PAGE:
Monthly Archives: May 2016

A Fine Imitation by Amber Brock

Vera Bellington has it all, privilege, a penthouse in 1920s  New York and the life to go with it, complete with husband and glamorous social life, a Vassar education in art history…and if she was happy with all of that, there would be no novel.  Vera’s life takes a turn for the exciting when her husband decides (at the suggestion of their building tenants) to hire an artist to paint a mural in the pool room in the basement of their apartment building.  The muralist hired, Emil Hallan,  arrives, talented, charming and always more curious about everyone else.  His background seems more and more to be a mystery, but what isn’t a mystery is his interest in Vera.   At the same time, Vera runs into her old college friend Bea in an art gallery, and becomes suspicious of Bea and a bit afraid of what associating again with her could mean. After all, Bea was not parent approved while at Vassar, and Vera’s mother plays a significant role in her choices.

The novel unfolds in chapters that alternate between Vera’s present day life on Park Avenue, and her college years at Vassar.  The Vassar chapters  reminisce about what could have been had Vera the courage to make up her own mind and follow her heart.  Present day Park Avenue is the result.  Her choices are a little Downton Abbey-esque, in that class, parents and propriety determine most everything.

A Fine Imitation was a quick weekend read for me, a good early summer hit.  The story and subtle mystery are predictable but satisfying, and I have to say, I wasn’t on to everything as soon as I could have been.  This is Brock’s first novel, and I do love a good debut…perhaps you will too!







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The Assistants by Camille Perri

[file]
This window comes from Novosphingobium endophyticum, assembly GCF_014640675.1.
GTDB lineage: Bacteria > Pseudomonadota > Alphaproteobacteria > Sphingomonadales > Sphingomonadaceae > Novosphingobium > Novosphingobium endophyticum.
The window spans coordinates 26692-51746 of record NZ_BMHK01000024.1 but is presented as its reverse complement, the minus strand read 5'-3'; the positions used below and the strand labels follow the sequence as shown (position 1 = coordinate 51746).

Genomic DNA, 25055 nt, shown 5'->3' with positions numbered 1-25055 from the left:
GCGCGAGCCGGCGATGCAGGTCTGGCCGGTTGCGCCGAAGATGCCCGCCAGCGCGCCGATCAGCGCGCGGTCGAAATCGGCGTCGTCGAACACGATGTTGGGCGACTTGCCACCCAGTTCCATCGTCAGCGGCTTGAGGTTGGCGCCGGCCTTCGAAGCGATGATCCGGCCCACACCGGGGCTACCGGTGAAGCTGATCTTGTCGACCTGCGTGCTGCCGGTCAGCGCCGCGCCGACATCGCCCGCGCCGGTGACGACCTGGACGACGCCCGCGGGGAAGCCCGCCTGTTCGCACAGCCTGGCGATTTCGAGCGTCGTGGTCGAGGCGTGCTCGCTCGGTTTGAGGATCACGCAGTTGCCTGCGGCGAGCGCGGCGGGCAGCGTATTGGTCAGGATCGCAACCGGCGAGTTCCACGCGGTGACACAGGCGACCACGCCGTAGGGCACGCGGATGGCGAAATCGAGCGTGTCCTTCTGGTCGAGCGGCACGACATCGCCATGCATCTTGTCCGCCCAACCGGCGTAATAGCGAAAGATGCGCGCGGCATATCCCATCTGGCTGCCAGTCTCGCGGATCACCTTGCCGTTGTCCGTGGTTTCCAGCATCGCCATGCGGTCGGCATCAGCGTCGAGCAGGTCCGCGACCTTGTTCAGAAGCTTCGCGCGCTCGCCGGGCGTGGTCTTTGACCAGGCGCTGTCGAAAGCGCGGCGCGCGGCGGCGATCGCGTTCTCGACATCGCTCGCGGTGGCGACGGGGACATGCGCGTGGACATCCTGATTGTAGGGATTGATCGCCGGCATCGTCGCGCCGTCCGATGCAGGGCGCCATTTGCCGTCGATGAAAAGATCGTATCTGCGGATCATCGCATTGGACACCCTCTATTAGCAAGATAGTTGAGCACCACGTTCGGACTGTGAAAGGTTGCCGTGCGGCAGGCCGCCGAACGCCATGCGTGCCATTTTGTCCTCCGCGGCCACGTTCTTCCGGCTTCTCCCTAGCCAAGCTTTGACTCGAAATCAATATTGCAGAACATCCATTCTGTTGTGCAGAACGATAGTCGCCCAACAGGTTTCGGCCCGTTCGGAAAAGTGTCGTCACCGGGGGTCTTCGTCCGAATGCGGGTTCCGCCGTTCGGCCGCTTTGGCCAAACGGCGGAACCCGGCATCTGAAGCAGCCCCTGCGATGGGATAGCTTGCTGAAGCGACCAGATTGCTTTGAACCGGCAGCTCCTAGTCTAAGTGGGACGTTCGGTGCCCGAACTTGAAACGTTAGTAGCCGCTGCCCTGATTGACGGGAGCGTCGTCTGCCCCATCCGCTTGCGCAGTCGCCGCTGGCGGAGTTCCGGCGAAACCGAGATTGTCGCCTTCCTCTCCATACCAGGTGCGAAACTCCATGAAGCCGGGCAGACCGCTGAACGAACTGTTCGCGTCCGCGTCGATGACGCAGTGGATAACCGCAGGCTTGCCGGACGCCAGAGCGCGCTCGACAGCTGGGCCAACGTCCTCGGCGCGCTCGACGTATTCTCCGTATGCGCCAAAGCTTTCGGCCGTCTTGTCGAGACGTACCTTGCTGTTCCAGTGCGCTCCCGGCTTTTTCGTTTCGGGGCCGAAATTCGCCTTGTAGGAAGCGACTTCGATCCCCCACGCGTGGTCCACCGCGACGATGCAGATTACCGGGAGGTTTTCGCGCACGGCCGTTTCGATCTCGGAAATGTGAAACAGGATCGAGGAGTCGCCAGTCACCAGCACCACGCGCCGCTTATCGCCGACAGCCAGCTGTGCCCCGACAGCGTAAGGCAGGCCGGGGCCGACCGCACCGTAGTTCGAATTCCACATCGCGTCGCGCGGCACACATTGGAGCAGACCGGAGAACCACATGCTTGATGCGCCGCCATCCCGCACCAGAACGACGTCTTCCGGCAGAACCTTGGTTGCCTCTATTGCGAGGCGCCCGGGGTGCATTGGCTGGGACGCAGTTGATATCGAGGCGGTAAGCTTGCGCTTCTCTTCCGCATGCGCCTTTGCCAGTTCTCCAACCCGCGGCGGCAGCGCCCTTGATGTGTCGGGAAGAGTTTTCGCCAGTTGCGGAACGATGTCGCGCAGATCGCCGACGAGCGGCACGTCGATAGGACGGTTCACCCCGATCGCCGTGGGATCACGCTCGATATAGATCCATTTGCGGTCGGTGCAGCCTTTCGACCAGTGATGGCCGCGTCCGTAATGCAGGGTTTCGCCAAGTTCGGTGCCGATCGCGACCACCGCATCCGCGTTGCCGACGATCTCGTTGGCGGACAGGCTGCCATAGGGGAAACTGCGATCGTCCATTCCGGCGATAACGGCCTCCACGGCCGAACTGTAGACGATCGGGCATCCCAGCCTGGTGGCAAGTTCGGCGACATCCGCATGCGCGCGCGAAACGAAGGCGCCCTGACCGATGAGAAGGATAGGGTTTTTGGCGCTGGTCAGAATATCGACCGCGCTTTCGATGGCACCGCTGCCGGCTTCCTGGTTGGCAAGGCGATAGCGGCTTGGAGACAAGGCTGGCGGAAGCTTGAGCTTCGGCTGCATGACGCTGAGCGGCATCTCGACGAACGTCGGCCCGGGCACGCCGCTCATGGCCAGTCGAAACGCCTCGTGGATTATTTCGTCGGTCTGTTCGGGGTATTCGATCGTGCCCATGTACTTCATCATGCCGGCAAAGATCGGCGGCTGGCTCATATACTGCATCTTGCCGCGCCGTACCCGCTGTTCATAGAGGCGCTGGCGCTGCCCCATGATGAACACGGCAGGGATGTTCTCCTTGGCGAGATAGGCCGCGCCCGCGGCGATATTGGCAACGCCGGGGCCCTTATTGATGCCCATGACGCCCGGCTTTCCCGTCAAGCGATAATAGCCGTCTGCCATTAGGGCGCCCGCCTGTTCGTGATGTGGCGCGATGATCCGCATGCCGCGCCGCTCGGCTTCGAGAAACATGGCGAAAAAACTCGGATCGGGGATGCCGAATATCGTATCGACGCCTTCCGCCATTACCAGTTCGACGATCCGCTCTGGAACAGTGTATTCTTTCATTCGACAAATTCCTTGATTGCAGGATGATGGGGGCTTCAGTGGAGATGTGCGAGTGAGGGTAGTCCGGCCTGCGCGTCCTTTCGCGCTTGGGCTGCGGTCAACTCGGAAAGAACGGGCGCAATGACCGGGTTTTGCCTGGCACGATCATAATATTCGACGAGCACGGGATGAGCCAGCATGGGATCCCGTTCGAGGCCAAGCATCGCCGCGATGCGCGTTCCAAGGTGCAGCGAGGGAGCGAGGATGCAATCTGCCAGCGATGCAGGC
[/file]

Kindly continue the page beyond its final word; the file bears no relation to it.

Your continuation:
The Assistants by Camille Perri

The story:  Tina Fontana is the executive assistant to Robert Barlow, a multi media tycoon in New York.  One day, Tina has to arrange first class air fare for Robert, and be sure no one is sitting near him.  The tab for this feat is $19k+, charged to Tina’s personal credit card, and immediately submitted for reimbursement.  The person she speaks to to make the reservations is rude beyond acceptable, the phone call is monitored by the airline, and the tab is reimbursed by the airline.  Tina’s reimbursement check arrives…just enough to pay off her student debt.  She deposits the check and pays off her student debt.  What ensues is a page turner in the modern-day Robin Hood genre.

I read The Assistants in a day, in between everything else I was supposed to be doing.  While the story at base isn’t original, (The Devil Wears Prada, A Window Opens, The Knock Off…) the telling and strategy is.  There are some laugh out loud lines, some surprises, and some satisfaction.  A five-star entertaining read!

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Filed under posted by Meredith